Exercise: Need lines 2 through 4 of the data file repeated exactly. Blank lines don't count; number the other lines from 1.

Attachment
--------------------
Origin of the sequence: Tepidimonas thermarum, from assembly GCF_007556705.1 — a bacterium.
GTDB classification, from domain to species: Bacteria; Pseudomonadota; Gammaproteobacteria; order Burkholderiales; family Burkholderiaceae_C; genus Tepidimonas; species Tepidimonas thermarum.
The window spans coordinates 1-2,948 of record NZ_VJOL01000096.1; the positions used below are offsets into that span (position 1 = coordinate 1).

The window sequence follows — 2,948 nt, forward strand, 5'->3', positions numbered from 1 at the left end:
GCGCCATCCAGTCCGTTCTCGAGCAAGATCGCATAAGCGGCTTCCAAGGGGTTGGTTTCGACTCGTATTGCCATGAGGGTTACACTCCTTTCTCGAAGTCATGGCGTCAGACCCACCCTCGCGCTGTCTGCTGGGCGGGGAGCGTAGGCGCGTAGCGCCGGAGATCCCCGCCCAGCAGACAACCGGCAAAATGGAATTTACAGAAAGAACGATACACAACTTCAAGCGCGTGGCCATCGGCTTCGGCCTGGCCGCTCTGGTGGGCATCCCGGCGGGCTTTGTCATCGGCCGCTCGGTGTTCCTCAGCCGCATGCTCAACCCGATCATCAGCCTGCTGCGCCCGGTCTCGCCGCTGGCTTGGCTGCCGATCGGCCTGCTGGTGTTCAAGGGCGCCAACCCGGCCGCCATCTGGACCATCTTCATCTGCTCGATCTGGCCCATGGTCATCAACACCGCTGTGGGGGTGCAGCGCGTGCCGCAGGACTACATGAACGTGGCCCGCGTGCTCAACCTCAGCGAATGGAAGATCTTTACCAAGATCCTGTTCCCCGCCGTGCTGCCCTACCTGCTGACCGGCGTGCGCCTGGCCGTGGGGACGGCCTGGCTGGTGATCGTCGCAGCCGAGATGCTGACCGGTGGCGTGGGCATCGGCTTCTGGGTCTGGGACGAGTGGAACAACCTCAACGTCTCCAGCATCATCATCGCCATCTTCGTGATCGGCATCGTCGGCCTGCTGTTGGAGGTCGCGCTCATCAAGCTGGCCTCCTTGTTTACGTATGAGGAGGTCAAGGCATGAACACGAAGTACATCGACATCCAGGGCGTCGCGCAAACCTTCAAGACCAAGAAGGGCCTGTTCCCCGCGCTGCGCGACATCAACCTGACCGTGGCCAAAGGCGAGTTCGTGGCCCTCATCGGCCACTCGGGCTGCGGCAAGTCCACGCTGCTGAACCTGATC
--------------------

GTDB classification, from domain to species: Bacteria; Pseudomonadota; Gammaproteobacteria; order Burkholderiales; family Burkholderiaceae_C; genus Tepidimonas; species Tepidimonas thermarum.
The window spans coordinates 1-2,948 of record NZ_VJOL01000096.1; the positions used below are offsets into that span (position 1 = coordinate 1).

The window sequence follows — 2,948 nt, forward strand, 5'->3', positions numbered from 1 at the left end: